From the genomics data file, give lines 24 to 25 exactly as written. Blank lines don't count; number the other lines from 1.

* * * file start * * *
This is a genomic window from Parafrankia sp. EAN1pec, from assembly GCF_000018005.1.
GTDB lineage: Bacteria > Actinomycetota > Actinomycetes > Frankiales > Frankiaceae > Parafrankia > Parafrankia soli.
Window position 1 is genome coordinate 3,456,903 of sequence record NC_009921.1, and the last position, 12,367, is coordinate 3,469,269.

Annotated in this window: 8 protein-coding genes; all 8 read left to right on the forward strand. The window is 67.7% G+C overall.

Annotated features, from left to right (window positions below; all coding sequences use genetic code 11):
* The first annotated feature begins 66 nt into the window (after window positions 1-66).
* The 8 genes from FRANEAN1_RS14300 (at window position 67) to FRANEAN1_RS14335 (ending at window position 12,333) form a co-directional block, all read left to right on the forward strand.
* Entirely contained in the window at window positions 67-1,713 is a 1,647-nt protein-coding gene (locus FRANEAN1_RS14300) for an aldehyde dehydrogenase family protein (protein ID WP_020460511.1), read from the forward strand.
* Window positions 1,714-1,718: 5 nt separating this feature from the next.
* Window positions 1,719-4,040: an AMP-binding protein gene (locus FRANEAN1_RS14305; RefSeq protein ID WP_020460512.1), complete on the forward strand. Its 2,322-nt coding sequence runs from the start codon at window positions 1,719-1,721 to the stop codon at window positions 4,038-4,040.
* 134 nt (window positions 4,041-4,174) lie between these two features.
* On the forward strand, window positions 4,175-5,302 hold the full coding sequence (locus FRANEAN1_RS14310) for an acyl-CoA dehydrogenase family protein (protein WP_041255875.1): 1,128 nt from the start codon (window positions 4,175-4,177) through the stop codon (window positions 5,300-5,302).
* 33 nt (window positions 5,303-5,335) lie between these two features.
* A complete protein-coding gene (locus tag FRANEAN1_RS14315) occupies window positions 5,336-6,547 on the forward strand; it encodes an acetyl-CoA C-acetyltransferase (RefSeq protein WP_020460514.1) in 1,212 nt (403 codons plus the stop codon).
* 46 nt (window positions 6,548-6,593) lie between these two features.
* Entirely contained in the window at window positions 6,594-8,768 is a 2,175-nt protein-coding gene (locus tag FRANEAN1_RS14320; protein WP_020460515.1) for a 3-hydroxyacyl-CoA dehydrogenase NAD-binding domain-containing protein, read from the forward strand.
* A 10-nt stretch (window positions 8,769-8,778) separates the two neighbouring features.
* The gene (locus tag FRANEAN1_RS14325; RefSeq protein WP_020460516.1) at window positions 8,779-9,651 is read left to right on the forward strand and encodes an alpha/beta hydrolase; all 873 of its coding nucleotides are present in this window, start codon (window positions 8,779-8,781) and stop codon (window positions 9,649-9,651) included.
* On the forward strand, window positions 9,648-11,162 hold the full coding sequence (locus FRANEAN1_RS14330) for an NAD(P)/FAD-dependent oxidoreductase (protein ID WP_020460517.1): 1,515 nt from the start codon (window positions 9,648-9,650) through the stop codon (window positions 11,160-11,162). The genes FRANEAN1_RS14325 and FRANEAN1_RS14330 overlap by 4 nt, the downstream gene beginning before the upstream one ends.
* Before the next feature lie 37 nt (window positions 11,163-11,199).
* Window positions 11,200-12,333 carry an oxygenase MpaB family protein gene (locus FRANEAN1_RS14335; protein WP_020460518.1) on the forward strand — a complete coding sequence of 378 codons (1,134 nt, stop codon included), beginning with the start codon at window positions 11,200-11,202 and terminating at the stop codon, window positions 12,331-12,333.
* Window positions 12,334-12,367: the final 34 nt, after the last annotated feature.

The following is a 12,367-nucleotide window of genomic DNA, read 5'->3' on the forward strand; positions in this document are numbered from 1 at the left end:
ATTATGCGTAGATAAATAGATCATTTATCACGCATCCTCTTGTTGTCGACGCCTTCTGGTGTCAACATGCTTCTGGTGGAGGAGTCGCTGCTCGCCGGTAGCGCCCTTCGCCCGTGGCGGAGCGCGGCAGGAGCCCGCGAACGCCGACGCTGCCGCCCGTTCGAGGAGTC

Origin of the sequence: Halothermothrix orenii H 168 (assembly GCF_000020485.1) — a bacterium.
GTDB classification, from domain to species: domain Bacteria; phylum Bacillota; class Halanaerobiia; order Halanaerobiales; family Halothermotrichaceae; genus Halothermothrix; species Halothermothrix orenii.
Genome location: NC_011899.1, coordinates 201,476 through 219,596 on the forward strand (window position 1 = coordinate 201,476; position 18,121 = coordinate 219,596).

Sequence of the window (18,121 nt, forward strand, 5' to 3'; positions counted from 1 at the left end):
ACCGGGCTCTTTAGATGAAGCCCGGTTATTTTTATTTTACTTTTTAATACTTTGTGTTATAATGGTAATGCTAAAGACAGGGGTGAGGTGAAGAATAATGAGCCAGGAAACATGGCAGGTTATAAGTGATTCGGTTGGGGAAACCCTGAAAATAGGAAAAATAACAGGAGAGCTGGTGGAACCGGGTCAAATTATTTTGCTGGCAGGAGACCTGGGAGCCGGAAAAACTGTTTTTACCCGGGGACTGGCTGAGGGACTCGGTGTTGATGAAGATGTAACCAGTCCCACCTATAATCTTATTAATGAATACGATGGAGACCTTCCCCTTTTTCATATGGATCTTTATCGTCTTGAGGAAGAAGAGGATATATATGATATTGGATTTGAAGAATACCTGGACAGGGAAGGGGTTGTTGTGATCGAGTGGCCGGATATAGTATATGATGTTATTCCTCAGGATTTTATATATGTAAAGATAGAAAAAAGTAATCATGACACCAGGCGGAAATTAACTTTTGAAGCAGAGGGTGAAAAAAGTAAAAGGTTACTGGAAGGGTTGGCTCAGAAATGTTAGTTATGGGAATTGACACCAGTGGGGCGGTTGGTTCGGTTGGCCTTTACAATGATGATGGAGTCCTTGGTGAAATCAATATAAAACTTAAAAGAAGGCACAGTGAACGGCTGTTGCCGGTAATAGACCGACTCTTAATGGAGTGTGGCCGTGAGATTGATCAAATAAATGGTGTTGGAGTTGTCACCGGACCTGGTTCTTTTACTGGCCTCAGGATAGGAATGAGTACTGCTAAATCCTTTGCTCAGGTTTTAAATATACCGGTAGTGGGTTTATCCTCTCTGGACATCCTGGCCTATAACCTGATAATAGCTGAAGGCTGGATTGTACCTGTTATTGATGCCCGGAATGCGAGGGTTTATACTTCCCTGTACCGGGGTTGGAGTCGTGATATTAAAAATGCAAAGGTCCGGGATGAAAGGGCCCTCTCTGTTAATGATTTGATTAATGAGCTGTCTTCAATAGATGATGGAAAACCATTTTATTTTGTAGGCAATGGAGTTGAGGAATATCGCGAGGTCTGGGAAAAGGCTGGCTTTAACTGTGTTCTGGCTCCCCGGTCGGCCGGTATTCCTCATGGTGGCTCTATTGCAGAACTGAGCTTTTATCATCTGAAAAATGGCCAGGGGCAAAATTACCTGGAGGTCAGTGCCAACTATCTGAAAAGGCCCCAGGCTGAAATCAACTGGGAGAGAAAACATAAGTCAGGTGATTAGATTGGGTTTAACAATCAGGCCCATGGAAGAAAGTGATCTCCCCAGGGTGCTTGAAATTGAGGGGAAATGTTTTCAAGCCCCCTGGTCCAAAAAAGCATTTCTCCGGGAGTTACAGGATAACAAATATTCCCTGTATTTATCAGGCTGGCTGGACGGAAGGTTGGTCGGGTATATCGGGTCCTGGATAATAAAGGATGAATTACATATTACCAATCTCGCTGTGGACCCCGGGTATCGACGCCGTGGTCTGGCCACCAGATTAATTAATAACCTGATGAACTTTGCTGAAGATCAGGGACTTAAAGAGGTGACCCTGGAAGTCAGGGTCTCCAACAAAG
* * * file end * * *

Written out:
ATTATGCGTAGATAAATAGATCATTTATCACGCATCCTCTTGTTGTCGACGCCTTCTGGTGTCAACATGCTTCTGGTGGAGGAGTCGCTGCTCGCCGGTAGCGCCCTTCGCCCGTGGCGGAGCGCGGCAGGAGCCCGCGAACGCCGACGCTGCCGCCCGTTCGAGGAGTC

Origin of the sequence: Halothermothrix orenii H 168 (assembly GCF_000020485.1) — a bacterium.